Converters sit in line with exhaust mufflers and use complex chemical reactions involving rare metals to help clean up tailpipe emissions. There isn’t much of the rare metals in any one converter, but then again you don’t need much to make them valuable: The price of rhodium, one of the metals involved, is currently around $21,800 an ounce.
Converter thefts have been reported in recent months from the Mount Zion area and various locations in and around Decatur and in Coles County. One of the more high profile thefts saw several vehicles targeted that belong to the Decatur Park District and left a damage bill in the thousands of dollars to fix.
Don Shafer, owner of Danny’s Muffler and Brake Inc. shop in Decatur, did the repair work on the Park District vehicles and told the Herald & Review they are far from the only victims he’s seen.
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“You wouldn’t not believe how many I’ve had to fix; they (the thieves) have been hitting a lot of churches, businesses,” said Shafer. “I think it's some group that comes to town, hits vehicles, and they’re gone for a while to let it all die down and then they come back through and do it again.”
Shafer said Illinois law forbids the over-the-counter sale of used converters and he suspects those stealing them have their own shady buyers already lined up, probably in other states.
He said the first car owners know their converters have been stolen is when they start the vehicle up and hear the noise of the now open exhaust pipes. Repairs are not cheap: cost of converters for a Toyota Prius run around $1,000. Others on larger vehicles can run into thousands of dollars; if you’re lucky enough to own a Ferrari F430, for example, the converters for that exotic engine are priced at $7,540.
Shafer said the thieves work fast using battery-powered saws and it doesn’t take an experienced operator long to do. “There is a video on the internet where they guys pull up beside a Prius, jump out, jack the car up and cut the catalytic converter out and are gone in 1 minute, 30 seconds,” he added.
Chief Deputy Tyler Heleine with the Coles County Sheriff's Office said catalytic converter theft "kind of goes in spurts." He said thefts occurred six-eight months ago and then leveled off until recently.
Detective Sgt. David Pickering said the Sheriff's Office has received three reports of recent catalytic converter thefts in the county and is aware of at least one other theft that has not been reported.
"There has been an uptick of thefts but it's not unique to Coles County," Pickering said, adding that they have heard of thefts in Clark and Richland counties.
Pickering said the indications are that most stolen catalytic converters are being taken across state lines.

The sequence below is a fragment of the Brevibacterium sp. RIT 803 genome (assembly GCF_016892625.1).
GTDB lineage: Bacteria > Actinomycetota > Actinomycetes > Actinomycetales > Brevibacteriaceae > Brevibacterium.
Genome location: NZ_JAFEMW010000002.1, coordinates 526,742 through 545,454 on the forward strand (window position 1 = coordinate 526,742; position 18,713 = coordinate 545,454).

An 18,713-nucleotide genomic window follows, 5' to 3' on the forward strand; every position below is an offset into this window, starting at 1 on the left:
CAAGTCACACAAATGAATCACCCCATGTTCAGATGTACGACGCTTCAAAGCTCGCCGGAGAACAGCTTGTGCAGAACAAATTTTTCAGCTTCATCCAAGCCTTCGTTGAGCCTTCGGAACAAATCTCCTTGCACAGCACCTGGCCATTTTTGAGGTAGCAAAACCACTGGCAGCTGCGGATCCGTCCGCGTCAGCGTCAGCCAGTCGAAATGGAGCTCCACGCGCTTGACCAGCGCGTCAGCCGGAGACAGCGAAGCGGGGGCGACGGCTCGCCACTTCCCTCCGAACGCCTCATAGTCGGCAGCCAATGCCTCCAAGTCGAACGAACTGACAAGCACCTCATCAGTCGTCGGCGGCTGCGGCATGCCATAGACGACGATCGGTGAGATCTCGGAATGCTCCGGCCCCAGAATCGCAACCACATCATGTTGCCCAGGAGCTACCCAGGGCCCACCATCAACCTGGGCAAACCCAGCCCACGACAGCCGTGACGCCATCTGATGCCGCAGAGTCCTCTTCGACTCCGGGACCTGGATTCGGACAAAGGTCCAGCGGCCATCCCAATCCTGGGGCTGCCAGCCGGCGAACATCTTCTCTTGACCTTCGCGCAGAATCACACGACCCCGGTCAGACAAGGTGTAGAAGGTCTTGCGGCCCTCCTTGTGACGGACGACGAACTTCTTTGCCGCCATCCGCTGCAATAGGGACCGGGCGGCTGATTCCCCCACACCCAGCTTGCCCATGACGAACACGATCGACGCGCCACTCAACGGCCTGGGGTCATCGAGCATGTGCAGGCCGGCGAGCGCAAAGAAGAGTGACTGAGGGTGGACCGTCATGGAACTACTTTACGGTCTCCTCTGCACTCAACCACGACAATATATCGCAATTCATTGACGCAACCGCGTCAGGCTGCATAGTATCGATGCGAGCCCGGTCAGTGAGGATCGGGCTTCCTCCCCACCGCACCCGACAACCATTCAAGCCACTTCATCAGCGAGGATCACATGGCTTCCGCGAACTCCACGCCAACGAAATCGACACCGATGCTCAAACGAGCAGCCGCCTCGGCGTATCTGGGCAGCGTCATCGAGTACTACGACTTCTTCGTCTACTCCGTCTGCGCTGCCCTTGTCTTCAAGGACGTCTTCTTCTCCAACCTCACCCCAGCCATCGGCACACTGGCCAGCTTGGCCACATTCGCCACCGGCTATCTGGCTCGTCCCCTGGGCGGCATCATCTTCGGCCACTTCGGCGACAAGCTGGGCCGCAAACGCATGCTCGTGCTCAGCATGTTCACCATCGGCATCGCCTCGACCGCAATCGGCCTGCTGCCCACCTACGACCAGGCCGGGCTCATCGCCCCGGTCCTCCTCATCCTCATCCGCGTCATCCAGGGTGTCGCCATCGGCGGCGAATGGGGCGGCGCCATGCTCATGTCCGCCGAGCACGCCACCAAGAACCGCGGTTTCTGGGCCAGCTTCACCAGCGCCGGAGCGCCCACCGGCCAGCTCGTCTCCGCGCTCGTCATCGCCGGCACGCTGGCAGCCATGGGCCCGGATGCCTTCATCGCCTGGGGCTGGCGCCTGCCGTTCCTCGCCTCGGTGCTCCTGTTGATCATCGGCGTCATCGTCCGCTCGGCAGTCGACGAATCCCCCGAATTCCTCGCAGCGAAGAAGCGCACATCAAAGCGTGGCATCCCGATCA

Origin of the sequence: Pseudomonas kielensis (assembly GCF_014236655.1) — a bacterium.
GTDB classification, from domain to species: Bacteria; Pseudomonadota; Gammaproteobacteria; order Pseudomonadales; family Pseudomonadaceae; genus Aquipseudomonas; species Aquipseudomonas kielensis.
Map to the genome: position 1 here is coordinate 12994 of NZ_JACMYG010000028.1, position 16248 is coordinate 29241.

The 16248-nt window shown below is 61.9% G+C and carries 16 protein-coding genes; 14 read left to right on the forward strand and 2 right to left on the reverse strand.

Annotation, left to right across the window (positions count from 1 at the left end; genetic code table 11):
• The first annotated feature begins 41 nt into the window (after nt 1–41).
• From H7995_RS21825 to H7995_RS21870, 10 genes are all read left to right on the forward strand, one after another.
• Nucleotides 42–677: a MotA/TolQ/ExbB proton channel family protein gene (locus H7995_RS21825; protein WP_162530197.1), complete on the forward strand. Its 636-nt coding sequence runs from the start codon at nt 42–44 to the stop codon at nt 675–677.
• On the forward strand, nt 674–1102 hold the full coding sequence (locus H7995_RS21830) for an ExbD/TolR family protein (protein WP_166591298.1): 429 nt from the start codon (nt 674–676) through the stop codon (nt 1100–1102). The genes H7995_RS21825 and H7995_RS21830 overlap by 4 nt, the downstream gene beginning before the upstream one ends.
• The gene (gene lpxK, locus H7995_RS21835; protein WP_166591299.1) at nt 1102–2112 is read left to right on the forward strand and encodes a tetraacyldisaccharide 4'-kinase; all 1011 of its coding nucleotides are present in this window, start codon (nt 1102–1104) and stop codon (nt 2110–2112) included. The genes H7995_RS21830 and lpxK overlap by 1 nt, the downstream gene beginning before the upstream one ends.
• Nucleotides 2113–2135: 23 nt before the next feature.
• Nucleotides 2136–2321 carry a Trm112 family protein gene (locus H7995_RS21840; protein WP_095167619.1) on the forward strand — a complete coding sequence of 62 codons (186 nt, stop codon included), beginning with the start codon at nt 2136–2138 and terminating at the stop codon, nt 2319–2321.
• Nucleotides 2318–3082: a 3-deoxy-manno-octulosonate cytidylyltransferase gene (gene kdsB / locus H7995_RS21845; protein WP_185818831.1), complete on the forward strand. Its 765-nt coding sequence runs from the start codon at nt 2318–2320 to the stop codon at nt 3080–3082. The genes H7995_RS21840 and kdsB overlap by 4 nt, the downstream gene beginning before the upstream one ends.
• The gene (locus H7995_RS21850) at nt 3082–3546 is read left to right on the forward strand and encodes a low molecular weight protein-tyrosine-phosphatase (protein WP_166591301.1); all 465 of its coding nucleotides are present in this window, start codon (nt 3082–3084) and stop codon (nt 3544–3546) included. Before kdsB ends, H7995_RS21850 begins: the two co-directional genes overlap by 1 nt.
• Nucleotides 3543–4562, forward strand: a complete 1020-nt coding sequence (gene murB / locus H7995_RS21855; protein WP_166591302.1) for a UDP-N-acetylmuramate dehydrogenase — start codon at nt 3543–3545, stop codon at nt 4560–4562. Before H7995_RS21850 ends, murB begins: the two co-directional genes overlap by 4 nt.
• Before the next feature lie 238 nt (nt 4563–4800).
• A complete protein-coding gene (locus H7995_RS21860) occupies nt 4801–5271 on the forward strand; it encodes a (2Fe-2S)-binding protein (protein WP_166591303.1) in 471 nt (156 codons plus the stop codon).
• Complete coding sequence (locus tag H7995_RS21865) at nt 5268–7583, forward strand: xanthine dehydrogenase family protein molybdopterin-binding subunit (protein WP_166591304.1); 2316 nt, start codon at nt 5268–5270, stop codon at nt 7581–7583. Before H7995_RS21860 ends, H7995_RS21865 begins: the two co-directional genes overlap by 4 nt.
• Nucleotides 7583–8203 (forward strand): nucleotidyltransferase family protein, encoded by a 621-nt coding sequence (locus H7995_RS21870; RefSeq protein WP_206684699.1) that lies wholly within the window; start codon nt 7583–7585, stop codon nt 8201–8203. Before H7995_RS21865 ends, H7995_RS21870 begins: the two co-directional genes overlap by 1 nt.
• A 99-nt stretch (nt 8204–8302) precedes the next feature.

"We are working with other counties and jurisdictions to develop leads and help each other out," Heleine said. "We bet the perpetrators that are hitting other jurisdictions are probably responsible for ours, as well."
Heleine urged those who have experienced catalytic converter thefts recently or have seen suspicious vehicles near their homes to contact law enforcement.
"They need to report those because it could be part of bigger picture, a bigger investigation," Heleine said. He noted that thefts have occurred in rural areas and in city police jurisdictions in Coles County.
Heleine and Pickering advised drivers to be aware of their surroundings, to park vehicles in their garages or in well lit areas, and to point their home security cameras toward them if available.
"The perpetrators are efficient about it. They can be under a car and have a catalytic converter cut off in a number of seconds," Heleine said.
Frank Hubbard is chief of the Decatur Park District Police and has been doing some research on converter theft since the park district was targeted. He said he is aware of car dealers and similar businesses being hit and said it’s hard to stop a random crime of opportunity. “And with the crazy values of these things, it's making it very lucrative,” he added.
Mount Zion Police Chief Adam Skundberg said his village was hit several months ago with converter thefts that targeted businesses and an apartment complex. And he agrees that, short of keeping your vehicle in a locked garage, it’s tough to guard against randomly targeted thefts like these.
“Park close to your house, park in well-lit areas,” he said. “This type of theft does make some noise and the thieves will prefer areas where they don’t have to worry about waking anybody up.”
Decatur police Detective Sgt. Chris Copeland said the best deterrent against converter theft, or any other kind of theft, is alert citizens taking notice of suspicious activity and calling the cops to check it out.
“People really don't pay attention to noises they hear and things like that,” he explained. “I’ve done neighborhood canvasses (after crimes) where somebody has watched a burglary taking place and didn’t think to call us.”
He lumped converter thefts in with other crimes of opportunity, like stripping copper pipes out of vacant houses, which rise and fall with the value of scrap. Copeland said the police would rather check out a false alarm than miss the opportunity to catch a thief because no one bothers to report what they see or hear.
And, in the meantime, the thefts go on. The National Insurance Crime Bureau, an insurance-industry funded analysis unit headquartered in Illinois, said catalytic converter thefts were occurring at an average rate of 1,203 a month in 2020 alone.
Contact Tony Reid at (217) 421-7977. Follow him on Twitter: @TonyJReid